148. Let X be an exponential random variable with  = 1.50. Find the following:
a. P(X  2)
b. P(X  4)
c. P(1  X  3)
d. P(X = 1)
ANS:
a. 0.0498 (note that f(x) = 1.50ex for x  0)
b. 0.9975
c. 0.2120
d. 0
PTS: 1
REF: SECTION 8.3
149. Let X be an exponential random variable with  = 1.50. Find the following:
a. f(x)
b. The y-intercept of f(x)
ANS:
a. f(x) = 1.50ex for x  0
b. (0, 1.50)
PTS: 1
REF: SECTION 8.3
150. Suppose X has an exponential distribution with mean 2. Find f(x).
ANS:
f(x) = 0.50ex for x  0
PTS: 1
REF: SECTION 8.3
This edition is intended for use outside of the U.S. only, with content that may be different from the U.S. Edition. This may not be resold,
copied, or distributed without the prior consent of the publisher.
Car Salesman
A used car salesman in a small town states that, on the average, it takes him 5 days to sell a car.
Assume that the probability distribution of the length of time between sales is exponentially
distributed.
151. {Car Salesman Narrative} What is the probability that he will have to wait at least 8 days before
making another sale?
ANS:
0.2019 (Note  is 1/5 = 0.20 days.)
PTS: 1
REF: SECTION 8.3
152. {Car Salesman Narrative} What is the probability that he will have to wait between 6 and 10 days
before making another sale?
ANS:
0.1659
PTS: 1
REF: SECTION 8.3
Repair Time
The time it takes a technician to fix a computer problem is exponentially distributed with a mean of 15
minutes.
153. {Repair Time Narrative} What is the probability density function for the time it takes a technician to
fix a computer problem?
ANS:
f(x) = (1/15)ex/15, x  0
PTS: 1
REF: SECTION 8.3
154. {Repair Time Narrative} What is the probability that it will take a technician less than 10 minutes to
fix a computer problem?
ANS:
0.4866
PTS: 1
REF: SECTION 8.3
155. {Repair Time Narrative} What is the variance of the time it takes a technician to fix a computer
problem?
ANS:
225
PTS: 1
REF: SECTION 8.3
This edition is intended for use outside of the U.S. only, with content that may be different from the U.S. Edition. This may not be resold,
copied, or distributed without the prior consent of the publisher.
156. {Repair Time Narrative} What is the probability that it will take a technician between 10 to 15 minutes
to fix a computer problem?
ANS:
0.1455
PTS: 1
REF: SECTION 8.3
Light Bulb Lifetime
The lifetime of a light bulb (in hours) is exponentially distributed with  = 0.008.
157. {Light Bulb Lifetime Narrative} What is the mean and standard deviation of the light bulb's lifetime?
ANS:
 =  = 1/ = 1/0.008 = 125 hours
PTS: 1
REF: SECTION 8.3
158. {Light Bulb Lifetime Narrative} Find the probability that a light bulb will last between 120 and 140
hours.
ANS:
P(120  X  140) = e0.008(120)  e0.008(140) = 0.3829  0.3263 = 0.0566
PTS: 1
REF: SECTION 8.3
159. {Light Bulb Lifetime Narrative} Find the probability that a light bulb will last for:
a. more than 125 hours.
b. at most 125 hours.
c. no more than 125 hours.
d. exactly 125 hours.
e. less than 125 hours.
f. at least 125 hours.
g. no less than 125 hours.
ANS:
a. P(X > 125) = 0.3679
b. P(X  125) = 0.6321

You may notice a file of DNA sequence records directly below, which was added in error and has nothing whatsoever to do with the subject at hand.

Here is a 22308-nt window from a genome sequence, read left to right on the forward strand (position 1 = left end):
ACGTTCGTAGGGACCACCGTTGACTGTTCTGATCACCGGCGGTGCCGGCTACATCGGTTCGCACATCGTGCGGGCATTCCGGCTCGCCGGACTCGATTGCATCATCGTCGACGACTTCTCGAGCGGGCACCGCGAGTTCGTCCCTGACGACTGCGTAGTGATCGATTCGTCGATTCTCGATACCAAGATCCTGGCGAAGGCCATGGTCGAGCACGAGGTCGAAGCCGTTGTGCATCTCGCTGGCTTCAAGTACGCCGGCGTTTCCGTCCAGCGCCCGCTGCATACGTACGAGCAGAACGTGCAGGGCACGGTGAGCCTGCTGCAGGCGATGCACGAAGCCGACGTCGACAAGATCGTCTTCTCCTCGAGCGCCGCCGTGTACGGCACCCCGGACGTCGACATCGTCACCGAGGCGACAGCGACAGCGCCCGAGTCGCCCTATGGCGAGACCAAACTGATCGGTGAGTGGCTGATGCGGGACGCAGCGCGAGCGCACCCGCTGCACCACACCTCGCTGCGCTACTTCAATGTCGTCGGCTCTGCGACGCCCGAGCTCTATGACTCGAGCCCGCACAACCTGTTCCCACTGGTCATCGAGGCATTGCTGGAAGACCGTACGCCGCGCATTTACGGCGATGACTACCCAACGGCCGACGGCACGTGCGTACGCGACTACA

c. P(X  125) = 0.6321
d. P(X = 125) = 0
e. P(X < 125) = 0.6321
f. P(X  125) = 0.3679
g. P(X  125) = 0.3679
PTS: 1
REF: SECTION 8.3
Drive Through Window
Suppose that customers arrive at a drive through window at an average rate of three customers per
minute and that their arrivals follow the Poisson model.
This edition is intended for use outside of the U.S. only, with content that may be different from the U.S. Edition. This may not be resold,
copied, or distributed without the prior consent of the publisher.
160. {Drive Through Window Narrative} Write the probability density function of the distribution of the
time that will elapse before the next customer arrives.
ANS:
Let T = Elapsed time before the next customer arrives. The random variable T follows an exponential
distribution where  = 3; with mean 1/3 minute between customers. Then the probability density
function of T is f(t) = 3et, t  0 minutes.
PTS: 1
REF: SECTION 8.3
161. {Drive Through Window Narrative} Use the appropriate exponential distribution to find the
probability that the next customer will arrive within 1.5 minutes.
ANS:
0.9889
PTS: 1
REF: SECTION 8.3
162. {Drive Through Window Narrative} Use the appropriate exponential distribution to find the
probability that the next customer will not arrive within the next 2 minutes.
ANS:
0.0025
PTS: 1
REF: SECTION 8.3
Catalog Orders
The JC Penney catalog department that receives the majority of its orders by telephone conducted a
study to determine how long customers were willing to wait on hold before ordering a product. The
length of time was found to be a random variable best approximated by an exponential distribution
with a mean equal to 3 minutes.
163. {Catalog Orders Narrative} What is the value of , the parameter of the exponential distribution in this
situation?
ANS:
Since  = 3, then
PTS: 1
.
REF: SECTION 8.3
164. {Catalog Orders Narrative} What proportion of customers having to hold more than 1.5 minutes will
hang up before placing an order?
ANS:
P(X > 1.5) = e0.5 = 0.6065
PTS: 1
REF: SECTION 8.3
This edition is intended for use outside of the U.S. only, with content that may be different from the U.S. Edition. This may not be resold,
copied, or distributed without the prior consent of the publisher.
165. {Catalog Orders Narrative} Find the waiting time at which only 10% of the customers will continue to
hold.
ANS:
P(X > x) = ex  ex/3 = .10  x = 6.908 minutes.
PTS: 1
REF: SECTION 8.3
166. {Catalog Orders Narrative} Find the time at which 50% of the customers will continue to hold?
ANS:
P(X > x) = ex  ex/3 = .50  x = 2.079 minutes.
PTS: 1
REF: SECTION 8.3
167. {Catalog Orders Narrative} What proportion of callers are put on hold longer than 3 minutes?
ANS:
P(X > 3) = e3/3 = e1 = 0.3679.
PTS: 1
REF: SECTION 8.3
168. {Catalog Orders Narrative} What is the probability that a randomly selected caller is placed on hold
for fewer than 6 minutes?
ANS:
P(X < 6) = 1  e6/3 = 1  e2 = 0.8647.
PTS: 1
REF: SECTION 8.3
169. {Catalog Orders Narrative} What is the probability that a randomly selected caller is placed on hold
for 3 to 6 minutes?
ANS:
P(3 < X < 6) = e3/3  e6/3 = e1  e2 = 0.2325.
PTS: 1
REF: SECTION 8.3
This edition is intended for use outside of the U.S. only, with content that may be different from the U.S. Edition. This may not be resold,
copied, or distributed without the prior consent of the publisher.